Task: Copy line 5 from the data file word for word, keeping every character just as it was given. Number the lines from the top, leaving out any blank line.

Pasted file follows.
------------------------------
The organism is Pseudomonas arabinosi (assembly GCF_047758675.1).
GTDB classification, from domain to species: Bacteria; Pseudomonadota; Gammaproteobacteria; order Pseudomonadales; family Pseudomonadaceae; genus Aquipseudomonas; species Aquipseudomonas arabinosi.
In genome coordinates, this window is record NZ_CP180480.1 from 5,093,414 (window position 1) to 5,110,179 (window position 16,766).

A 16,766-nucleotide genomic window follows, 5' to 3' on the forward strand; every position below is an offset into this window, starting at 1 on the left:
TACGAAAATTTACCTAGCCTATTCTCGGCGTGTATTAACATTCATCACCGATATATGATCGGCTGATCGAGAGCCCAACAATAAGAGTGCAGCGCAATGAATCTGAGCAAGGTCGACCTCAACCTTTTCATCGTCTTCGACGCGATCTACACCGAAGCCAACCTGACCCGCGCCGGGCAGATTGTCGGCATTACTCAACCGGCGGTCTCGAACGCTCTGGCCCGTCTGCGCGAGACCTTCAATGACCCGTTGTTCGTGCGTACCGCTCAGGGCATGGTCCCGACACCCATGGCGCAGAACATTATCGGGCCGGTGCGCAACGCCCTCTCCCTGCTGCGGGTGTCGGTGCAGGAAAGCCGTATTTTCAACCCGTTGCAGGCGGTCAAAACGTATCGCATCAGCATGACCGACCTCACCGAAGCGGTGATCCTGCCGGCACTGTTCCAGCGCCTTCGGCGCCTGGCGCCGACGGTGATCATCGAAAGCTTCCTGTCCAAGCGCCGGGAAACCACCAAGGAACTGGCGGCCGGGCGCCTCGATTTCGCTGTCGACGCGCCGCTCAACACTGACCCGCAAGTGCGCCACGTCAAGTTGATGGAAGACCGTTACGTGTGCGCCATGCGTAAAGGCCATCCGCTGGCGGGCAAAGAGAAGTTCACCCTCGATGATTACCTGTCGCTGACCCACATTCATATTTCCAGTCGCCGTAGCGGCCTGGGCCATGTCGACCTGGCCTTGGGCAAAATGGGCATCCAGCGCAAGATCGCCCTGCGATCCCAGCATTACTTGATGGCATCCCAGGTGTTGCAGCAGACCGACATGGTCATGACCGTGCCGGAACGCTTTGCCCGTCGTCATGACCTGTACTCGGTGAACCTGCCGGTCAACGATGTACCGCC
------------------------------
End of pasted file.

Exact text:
TACGAAAATTTACCTAGCCTATTCTCGGCGTGTATTAACATTCATCACCGATATATGATCGGCTGATCGAGAGCCCAACAATAAGAGTGCAGCGCAATGAATCTGAGCAAGGTCGACCTCAACCTTTTCATCGTCTTCGACGCGATCTACACCGAAGCCAACCTGACCCGCGCCGGGCAGATTGTCGGCATTACTCAACCGGCGGTCTCGAACGCTCTGGCCCGTCTGCGCGAGACCTTCAATGACCCGTTGTTCGTGCGTACCGCTCAGGGCATGGTCCCGACACCCATGGCGCAGAACATTATCGGGCCGGTGCGCAACGCCCTCTCCCTGCTGCGGGTGTCGGTGCAGGAAAGCCGTATTTTCAACCCGTTGCAGGCGGTCAAAACGTATCGCATCAGCATGACCGACCTCACCGAAGCGGTGATCCTGCCGGCACTGTTCCAGCGCCTTCGGCGCCTGGCGCCGACGGTGATCATCGAAAGCTTCCTGTCCAAGCGCCGGGAAACCACCAAGGAACTGGCGGCCGGGCGCCTCGATTTCGCTGTCGACGCGCCGCTCAACACTGACCCGCAAGTGCGCCACGTCAAGTTGATGGAAGACCGTTACGTGTGCGCCATGCGTAAAGGCCATCCGCTGGCGGGCAAAGAGAAGTTCACCCTCGATGATTACCTGTCGCTGACCCACATTCATATTTCCAGTCGCCGTAGCGGCCTGGGCCATGTCGACCTGGCCTTGGGCAAAATGGGCATCCAGCGCAAGATCGCCCTGCGATCCCAGCATTACTTGATGGCATCCCAGGTGTTGCAGCAGACCGACATGGTCATGACCGTGCCGGAACGCTTTGCCCGTCGTCATGACCTGTACTCGGTGAACCTGCCGGTCAACGATGTACCGCC